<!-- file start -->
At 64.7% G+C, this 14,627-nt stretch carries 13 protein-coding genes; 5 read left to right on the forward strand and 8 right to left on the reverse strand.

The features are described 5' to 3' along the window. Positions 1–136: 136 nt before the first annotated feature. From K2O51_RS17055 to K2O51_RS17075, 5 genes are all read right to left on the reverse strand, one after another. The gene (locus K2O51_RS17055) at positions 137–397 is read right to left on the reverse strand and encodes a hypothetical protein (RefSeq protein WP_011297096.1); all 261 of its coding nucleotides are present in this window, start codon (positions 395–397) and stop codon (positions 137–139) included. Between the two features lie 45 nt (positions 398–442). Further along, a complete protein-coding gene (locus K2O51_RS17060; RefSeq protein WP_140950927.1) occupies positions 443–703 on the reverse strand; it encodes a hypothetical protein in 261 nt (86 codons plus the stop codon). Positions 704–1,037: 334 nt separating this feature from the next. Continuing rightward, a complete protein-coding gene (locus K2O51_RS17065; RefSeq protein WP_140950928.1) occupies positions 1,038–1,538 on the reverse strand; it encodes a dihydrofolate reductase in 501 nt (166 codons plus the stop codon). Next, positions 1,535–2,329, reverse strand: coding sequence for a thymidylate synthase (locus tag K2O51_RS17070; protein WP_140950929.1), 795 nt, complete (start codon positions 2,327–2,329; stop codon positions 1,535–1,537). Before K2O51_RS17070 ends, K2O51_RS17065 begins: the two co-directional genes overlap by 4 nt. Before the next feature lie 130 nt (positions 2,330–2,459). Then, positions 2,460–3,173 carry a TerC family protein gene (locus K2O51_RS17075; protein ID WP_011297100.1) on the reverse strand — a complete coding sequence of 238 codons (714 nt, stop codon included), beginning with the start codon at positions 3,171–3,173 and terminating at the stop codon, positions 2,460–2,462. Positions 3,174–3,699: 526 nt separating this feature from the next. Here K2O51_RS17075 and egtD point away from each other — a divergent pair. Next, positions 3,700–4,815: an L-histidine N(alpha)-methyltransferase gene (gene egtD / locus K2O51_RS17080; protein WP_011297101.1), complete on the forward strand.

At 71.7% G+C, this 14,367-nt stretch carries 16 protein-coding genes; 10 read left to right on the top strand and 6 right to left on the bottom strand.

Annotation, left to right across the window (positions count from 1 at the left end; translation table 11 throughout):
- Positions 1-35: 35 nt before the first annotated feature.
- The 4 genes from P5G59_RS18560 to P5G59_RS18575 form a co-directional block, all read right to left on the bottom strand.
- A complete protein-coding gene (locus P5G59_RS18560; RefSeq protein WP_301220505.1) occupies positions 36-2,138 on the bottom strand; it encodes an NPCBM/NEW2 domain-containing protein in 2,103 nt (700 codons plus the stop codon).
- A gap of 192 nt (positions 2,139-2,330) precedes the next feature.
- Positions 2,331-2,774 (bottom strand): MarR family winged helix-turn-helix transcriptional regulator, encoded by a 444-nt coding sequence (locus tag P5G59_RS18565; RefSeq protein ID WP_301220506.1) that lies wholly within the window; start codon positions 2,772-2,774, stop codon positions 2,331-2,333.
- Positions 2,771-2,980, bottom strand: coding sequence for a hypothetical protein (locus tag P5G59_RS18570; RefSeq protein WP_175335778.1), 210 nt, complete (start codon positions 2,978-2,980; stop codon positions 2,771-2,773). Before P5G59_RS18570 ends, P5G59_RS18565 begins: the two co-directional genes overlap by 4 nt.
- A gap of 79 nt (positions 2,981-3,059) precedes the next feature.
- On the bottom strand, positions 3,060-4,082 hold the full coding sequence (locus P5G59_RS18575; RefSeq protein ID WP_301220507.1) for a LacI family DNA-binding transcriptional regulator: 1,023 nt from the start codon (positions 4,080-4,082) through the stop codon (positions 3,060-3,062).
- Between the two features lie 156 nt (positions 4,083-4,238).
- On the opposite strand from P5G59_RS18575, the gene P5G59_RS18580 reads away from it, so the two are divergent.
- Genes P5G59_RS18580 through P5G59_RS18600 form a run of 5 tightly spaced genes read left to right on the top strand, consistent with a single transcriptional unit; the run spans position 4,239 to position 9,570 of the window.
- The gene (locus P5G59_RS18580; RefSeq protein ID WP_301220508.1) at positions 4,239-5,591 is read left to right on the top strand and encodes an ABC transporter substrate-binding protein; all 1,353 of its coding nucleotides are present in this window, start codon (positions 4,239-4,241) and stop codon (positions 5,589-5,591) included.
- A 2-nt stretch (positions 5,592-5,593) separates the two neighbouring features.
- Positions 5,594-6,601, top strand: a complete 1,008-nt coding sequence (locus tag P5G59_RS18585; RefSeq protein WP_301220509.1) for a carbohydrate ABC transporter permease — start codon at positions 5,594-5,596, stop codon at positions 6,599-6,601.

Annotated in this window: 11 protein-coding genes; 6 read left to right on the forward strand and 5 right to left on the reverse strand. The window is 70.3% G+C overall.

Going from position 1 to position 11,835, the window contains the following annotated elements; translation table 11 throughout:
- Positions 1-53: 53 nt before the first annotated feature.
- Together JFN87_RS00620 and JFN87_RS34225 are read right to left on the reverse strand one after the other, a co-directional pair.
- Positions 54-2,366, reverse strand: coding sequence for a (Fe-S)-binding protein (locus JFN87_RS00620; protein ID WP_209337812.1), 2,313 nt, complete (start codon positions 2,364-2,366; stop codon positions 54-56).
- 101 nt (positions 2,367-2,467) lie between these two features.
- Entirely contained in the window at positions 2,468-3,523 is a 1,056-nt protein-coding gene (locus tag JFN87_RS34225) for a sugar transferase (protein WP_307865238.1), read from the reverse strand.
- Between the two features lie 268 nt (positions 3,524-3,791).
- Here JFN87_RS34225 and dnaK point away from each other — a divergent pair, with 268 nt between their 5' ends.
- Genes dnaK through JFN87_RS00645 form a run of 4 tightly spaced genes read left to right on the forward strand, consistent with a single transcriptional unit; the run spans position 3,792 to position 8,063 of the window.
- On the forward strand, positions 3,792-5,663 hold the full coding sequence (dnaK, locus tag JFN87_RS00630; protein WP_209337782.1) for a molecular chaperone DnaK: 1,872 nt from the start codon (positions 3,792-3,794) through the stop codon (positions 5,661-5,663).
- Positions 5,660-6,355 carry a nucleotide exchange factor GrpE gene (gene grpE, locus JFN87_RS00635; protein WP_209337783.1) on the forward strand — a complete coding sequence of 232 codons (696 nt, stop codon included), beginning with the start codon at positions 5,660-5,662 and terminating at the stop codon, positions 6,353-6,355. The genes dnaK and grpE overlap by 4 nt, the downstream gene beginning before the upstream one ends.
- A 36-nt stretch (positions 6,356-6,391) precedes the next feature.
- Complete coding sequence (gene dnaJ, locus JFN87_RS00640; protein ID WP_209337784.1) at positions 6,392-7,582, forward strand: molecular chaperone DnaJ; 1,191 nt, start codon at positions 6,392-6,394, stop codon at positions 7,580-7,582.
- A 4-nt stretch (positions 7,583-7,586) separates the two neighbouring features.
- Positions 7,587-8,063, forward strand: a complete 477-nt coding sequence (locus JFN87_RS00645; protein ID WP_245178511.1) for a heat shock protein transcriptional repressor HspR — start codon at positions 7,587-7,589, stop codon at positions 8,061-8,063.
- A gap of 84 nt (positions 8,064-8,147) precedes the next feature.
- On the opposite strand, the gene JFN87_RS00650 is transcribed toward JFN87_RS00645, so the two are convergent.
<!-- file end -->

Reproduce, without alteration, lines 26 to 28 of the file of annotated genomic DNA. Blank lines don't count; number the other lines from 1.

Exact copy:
- Between the two features lie 268 nt (positions 3,524-3,791).
- Here JFN87_RS34225 and dnaK point away from each other — a divergent pair, with 268 nt between their 5' ends.
- Genes dnaK through JFN87_RS00645 form a run of 4 tightly spaced genes read left to right on the forward strand, consistent with a single transcriptional unit; the run spans position 3,792 to position 8,063 of the window.